In a groundbreaking decision, the Los Angeles Department of Water and Power (LADWP), the largest municipal utility in the U.S., recently granted to CollectiveSun the right to market its proprietary Solar Power Agreement (SPA) in the LADWP service area. CollectiveSun is the only solar funding organization that exclusively serves nonprofit and other tax-exempt organizations.
The Los Angeles utility doesn’t permit the sale of solar power purchase agreements within its service area. The crucial distinction between PPAs and SPAs that allowed the LADWP to approve the latter is that while PPAs are agreements to purchase power as a service, SPAs are leases with a deposit feature. (CollectiveSun’s agreements also don’t have so-called “escalators”: graduated increases in the rate, which are common in PPA contracts.) The LADWP’s decision — which coincides with a new California law making solar systems mandatory on new buildings — represents a significant solar energy milestone for both nonprofits and solar installers in the state. The ruling also has positive repercussions for members of these two groups outside California.
Todd Bluechel, CollectiveSun’s Vice President of Marketing and Sales, said, “We applaud LADWP’s quick approval of CollectiveSun’s Solar Power Agreement. Our goal now is to replicate SPA approval wherever PPAs are not allowed nationwide.”
Here’s how SPAs work:
- A nonprofit wishing to install a solar system of 50 kW or larger contacts CollectiveSun. (The company can use its partnerships with EnergySage or Pick My Solar to help the organization find an installer if it has not already selected one.) The nonprofit then obtains an estimate from its chosen installer and, after receiving CollectiveSun’s free proposal, enters into an SPA agreement with the company. The SPA requires the nonprofit to fund only 85 percent of the total price of the system, as the remaining 15 percent will be paid by CollectiveSun.
- CollectiveSun also provides assistance to the nonprofit through any one, or a combination, of five funding methods, including its proprietary CrowdLending campaign model. With CrowdLending, the nonprofit asks community members for loans rather than donations, for which they receive annual principal and interest payments. Note: interest rates for these loans are set by the nonprofit, not CollectiveSun, and are generally in the range of 4 to 5 percent, but can be anywhere between 0 to 8 percent.
- Ownership of the solar system is held by a fund dedicated to CollectiveSun projects for six years, and the nonprofit leases the system from this fund. Because the nonprofit is not the legal owner at this point, the system then becomes eligible for the federal tax credit. On its own, as a tax-exempt organization, the nonprofit would never qualify for this credit. CollectiveSun calls this its “15 percent coupon.”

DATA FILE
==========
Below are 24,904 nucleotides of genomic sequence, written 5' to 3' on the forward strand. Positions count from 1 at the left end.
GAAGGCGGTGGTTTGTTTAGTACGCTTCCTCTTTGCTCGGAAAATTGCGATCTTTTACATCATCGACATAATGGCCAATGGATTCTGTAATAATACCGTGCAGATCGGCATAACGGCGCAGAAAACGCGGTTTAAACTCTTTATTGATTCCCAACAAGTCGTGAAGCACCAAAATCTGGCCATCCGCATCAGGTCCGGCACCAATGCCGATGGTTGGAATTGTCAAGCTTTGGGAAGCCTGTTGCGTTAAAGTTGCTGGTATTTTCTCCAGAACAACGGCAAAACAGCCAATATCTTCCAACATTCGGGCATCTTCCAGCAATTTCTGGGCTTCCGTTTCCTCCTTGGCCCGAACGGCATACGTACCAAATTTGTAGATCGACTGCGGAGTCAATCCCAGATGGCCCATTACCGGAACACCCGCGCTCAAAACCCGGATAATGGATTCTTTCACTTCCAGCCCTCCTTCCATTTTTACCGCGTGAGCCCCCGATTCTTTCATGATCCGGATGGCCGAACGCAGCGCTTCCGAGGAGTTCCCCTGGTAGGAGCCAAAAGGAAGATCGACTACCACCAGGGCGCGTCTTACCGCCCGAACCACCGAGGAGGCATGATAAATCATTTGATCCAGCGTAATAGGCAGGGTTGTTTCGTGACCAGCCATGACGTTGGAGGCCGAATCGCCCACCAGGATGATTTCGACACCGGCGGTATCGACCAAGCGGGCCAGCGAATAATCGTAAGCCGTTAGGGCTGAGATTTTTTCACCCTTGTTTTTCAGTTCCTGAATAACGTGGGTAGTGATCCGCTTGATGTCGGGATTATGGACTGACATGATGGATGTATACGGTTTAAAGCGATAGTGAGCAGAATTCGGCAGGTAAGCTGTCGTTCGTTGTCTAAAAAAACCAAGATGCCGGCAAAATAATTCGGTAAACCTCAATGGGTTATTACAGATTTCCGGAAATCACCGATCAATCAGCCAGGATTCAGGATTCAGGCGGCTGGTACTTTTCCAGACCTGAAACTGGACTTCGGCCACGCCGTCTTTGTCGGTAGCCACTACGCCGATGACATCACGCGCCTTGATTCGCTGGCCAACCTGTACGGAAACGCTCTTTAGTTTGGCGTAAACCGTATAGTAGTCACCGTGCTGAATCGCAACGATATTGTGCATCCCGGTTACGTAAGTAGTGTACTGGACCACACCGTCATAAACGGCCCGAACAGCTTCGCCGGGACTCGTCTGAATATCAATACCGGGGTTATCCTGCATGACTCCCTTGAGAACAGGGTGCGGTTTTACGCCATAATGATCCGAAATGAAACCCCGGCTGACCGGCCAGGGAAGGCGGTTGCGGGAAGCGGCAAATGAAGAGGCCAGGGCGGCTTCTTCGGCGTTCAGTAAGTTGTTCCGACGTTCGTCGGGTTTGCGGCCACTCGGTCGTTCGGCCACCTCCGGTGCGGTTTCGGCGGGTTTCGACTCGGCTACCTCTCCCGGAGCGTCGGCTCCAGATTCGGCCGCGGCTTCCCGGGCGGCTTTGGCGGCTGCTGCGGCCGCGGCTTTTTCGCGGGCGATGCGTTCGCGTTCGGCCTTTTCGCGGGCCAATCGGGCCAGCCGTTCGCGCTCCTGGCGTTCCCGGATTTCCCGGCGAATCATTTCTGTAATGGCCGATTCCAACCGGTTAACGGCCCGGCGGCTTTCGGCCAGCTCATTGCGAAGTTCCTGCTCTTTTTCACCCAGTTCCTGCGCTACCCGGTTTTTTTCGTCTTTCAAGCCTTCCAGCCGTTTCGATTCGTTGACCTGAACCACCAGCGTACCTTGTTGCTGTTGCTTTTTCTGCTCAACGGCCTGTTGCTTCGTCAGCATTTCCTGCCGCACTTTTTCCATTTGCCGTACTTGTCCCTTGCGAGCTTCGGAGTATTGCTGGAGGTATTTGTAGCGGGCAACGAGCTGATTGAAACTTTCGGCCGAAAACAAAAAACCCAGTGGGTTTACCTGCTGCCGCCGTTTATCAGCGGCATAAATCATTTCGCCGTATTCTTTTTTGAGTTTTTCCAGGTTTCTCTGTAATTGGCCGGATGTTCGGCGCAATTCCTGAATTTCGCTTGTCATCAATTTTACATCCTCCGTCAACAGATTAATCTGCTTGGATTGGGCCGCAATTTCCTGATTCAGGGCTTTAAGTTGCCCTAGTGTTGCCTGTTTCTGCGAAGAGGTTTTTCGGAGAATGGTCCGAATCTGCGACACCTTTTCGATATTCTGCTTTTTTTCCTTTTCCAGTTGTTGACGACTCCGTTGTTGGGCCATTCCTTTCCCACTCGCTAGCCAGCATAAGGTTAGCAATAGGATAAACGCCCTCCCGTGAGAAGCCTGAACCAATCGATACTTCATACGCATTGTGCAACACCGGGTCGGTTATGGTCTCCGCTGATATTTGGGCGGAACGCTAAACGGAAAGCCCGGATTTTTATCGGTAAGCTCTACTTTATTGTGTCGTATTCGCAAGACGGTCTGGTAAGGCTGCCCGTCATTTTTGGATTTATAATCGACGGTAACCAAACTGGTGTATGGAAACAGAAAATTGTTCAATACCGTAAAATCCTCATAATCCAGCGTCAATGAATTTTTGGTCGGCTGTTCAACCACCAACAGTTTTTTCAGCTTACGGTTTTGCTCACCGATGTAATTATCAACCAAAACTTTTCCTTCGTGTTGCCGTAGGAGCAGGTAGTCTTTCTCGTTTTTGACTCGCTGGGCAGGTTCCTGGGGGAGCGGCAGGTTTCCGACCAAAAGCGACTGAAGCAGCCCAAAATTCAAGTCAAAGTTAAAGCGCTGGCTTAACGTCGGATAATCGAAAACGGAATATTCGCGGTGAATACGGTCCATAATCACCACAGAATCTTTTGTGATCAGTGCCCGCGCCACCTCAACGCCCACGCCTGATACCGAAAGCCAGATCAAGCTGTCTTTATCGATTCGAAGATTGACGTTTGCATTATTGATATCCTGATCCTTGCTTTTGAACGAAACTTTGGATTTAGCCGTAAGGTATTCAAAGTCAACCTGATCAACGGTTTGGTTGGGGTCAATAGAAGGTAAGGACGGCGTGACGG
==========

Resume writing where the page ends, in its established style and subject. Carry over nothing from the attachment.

- The nonprofit’s 85 percent deposit to the fund is considered a loan. Each month, instead of receiving a payment from the nonprofit, the company simply reduces the loan balance by a set amount. CollectiveSun assumes full responsibility for the operation and maintenance costs of the system during the period it owns the system.
- At the end of the six years, the nonprofit can elect to own the system, including all warranties, at no additional cost.
The LADWP’s decision is a game-changer not just for California nonprofits, but for solar installers as well. Installers have long recognized nonprofits as a very promising market for solar, but have been frustrated by these organizations’ ineligibility for the federal tax credit, as well as by other difficulties frequently encountered by them in financing solar. But because CollectiveSun helps nonprofits overcome all these hurdles, installers that partner with CollectiveSun can now gain a whole new client base and a new vertical customer tier.
The utility’s ruling may well have a positive impact on nonprofits and installers outside California as well. For other regions of the country, particularly those in which PPAs are also not permitted, CollectiveSun, a nationwide company, is available to help nonprofits save on energy. To faith-based organizations in particular, CollectiveSun offers a unique double advantage. Because of its “15 percent coupon,” as well as CrowdLending and other financing options, the company can assist these organizations in their goal of maximizing fiscal prudence. Just as importantly, it can help them exercise responsible environmental stewardship, consistent with the Creation Care aspect of their missions. The religious coalition Interfaith Power and Light, which was founded as a response to the climate change crisis, has worked extensively with the company and has mentioned it in its literature.
For installers nationwide that choose to work with CollectiveSun, the company can help provide them with a whole new revenue stream. It should also be noted that nonprofits — particularly faith-based ones — are perceived as community thought leaders. When they publicly embrace solar power, it helps boost the overall demand for solar in their communities. They can also serve as a source of referrals.
In the story of the rise of solar power in the U.S., nonprofit organizations have historically been marginalized. LADWP’s decision to support nonprofit solar may well reverse this trend, empowering nonprofits on their path to clean, low-cost energy.
Lead image credit: CC0 Creative Commons | Pixabay